EC man sentenced to 18 years for molesting child
BY Teresa Auch Schultz firstname.lastname@example.org March 7, 2013 8:36PM
Updated: March 29, 2013 4:08PM
A federal judge sentenced an East Chicago man to 18 years in prison as the 11-year-old girl he molested and took pornographic images of looked on from the audience.
Dante Christopher Vasquez, 44, apologized to his family and the girl’s family for “misusing the trust they had in me with their children,” he told U.S. District Judge Joseph Van Bokkelen during the hearing Friday afternoon.
Assistant U.S. Attorney Jill Koster read a letter from the “very brave and very confident” girl, who wrote she was upset that Vasquez had apologized to everyone but her.
“I want an apology from Dante,” she wrote.
The girl, who was 5 to 7 years old when the molestation happened, said she’s still trying to deal with her emotions and that she doesn’t understand how Vasquez could do something so horrible after her family gave him so much.
The girl’s mother spoke during the hearing and described how her daughter started having nightmares after she drew a picture of Vasquez and said she was afraid he would kidnap her.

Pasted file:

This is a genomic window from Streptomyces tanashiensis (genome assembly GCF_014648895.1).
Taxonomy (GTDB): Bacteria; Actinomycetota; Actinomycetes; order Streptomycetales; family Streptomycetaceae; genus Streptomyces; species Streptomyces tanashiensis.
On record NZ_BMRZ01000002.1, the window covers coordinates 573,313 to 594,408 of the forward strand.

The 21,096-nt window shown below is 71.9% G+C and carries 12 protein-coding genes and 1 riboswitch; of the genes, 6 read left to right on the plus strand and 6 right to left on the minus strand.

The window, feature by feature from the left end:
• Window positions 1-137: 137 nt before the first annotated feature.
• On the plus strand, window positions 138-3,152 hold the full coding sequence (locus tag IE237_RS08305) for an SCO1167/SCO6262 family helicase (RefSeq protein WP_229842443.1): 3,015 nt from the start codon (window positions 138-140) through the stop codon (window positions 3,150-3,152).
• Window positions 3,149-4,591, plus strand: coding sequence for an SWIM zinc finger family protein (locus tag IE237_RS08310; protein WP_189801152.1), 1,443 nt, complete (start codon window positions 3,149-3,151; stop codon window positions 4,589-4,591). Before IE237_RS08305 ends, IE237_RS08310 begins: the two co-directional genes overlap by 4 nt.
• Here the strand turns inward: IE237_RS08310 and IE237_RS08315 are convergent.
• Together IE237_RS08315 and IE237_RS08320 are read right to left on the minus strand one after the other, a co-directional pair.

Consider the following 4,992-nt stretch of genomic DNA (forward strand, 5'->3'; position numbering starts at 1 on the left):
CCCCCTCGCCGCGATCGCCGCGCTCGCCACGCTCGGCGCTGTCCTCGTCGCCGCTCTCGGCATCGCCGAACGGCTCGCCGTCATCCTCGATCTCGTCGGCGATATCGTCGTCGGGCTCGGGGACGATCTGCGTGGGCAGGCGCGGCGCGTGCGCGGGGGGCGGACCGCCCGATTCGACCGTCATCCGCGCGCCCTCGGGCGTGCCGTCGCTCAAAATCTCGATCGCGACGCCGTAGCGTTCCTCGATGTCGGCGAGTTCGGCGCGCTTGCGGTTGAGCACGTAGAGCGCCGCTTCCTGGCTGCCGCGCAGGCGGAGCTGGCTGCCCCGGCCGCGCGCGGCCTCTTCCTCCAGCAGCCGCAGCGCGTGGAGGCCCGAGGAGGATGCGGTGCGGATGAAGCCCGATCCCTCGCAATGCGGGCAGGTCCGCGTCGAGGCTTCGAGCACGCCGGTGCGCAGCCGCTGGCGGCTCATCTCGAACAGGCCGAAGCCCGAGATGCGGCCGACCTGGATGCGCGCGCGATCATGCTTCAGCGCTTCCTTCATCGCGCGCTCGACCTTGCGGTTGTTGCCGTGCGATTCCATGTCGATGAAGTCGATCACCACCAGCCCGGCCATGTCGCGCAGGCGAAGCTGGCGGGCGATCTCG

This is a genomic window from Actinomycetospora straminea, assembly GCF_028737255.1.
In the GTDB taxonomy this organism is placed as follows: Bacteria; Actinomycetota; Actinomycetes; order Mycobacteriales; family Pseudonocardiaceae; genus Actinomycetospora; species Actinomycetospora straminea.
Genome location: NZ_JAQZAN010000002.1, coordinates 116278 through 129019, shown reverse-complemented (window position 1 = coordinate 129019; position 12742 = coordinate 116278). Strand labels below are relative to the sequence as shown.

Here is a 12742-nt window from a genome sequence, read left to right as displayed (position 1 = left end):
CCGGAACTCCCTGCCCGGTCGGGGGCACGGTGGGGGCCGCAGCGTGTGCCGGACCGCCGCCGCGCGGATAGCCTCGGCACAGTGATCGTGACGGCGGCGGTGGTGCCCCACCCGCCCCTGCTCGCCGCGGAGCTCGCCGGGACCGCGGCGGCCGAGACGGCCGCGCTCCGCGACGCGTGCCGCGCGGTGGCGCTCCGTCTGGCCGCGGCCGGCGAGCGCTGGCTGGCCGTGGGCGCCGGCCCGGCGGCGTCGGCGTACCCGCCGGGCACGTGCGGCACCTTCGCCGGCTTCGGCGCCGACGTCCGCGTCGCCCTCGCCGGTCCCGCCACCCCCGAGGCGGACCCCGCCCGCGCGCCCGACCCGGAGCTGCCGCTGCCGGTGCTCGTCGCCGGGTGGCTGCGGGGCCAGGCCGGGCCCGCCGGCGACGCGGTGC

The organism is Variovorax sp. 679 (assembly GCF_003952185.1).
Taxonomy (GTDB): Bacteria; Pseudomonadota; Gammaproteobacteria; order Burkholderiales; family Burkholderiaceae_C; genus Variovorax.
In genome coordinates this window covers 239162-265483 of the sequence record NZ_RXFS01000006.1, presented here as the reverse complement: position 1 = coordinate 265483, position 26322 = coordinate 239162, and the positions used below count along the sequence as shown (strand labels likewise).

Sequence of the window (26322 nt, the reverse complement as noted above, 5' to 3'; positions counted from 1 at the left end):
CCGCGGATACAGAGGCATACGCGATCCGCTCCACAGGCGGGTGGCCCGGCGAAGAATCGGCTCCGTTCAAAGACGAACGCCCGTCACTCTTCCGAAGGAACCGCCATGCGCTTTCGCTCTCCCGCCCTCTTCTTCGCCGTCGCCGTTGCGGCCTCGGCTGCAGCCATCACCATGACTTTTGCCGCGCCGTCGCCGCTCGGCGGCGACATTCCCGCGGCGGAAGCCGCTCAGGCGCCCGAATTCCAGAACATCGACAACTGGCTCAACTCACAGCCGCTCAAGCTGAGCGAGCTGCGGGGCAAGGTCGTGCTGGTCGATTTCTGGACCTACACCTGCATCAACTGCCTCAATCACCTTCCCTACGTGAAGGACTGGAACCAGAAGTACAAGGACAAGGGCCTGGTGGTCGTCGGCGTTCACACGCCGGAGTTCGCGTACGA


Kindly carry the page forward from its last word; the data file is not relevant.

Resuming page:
Other people who know Vasquez blame the girl and her family in the case, the mother said, and she also has to live with seeing the pornographic images to confirm the girl in them was her daughter.
“Those pictures burn in my brain every single day,” the mother said.
Vasquez was charged in federal court a year ago after his case was moved from Lake County. The girl’s parents alerted police in 2010 when she started crying when they tried to take her picture and she told them that Vasquez had taken pictures of her naked.
The girl later told police that Vasquez told her he wouldn’t take her to Chuck E. Cheese if she didn’t take part.
Vasquez pleaded guilty in July to one count of producing child pornography, and federal sentencing guidelines recommended he serve up to 30 years in prison.
However, the plea agreement came with a binding recommendation that Judge Van Bokkelen sentence Vasquez to 210 months in prison if he accepted it.
Koster said during the hearing that she knew that sentence would be far below the federal guideline but that the government wanted to spare the victim from testifying in court and that the family supported it.
Vasquez’s attorney, Paul Stracci, said during the hearing that Vasquez was sorry for what he had done and asked that the victim’s family eventually forgive him.
“He comes to the court with a heart frankly full of sorrow,” Stracci said.
He added that his client had a troubled childhood of his own, including being molested himself.
Vasquez must serve 20 years of supervised release after he completes his prison sentence.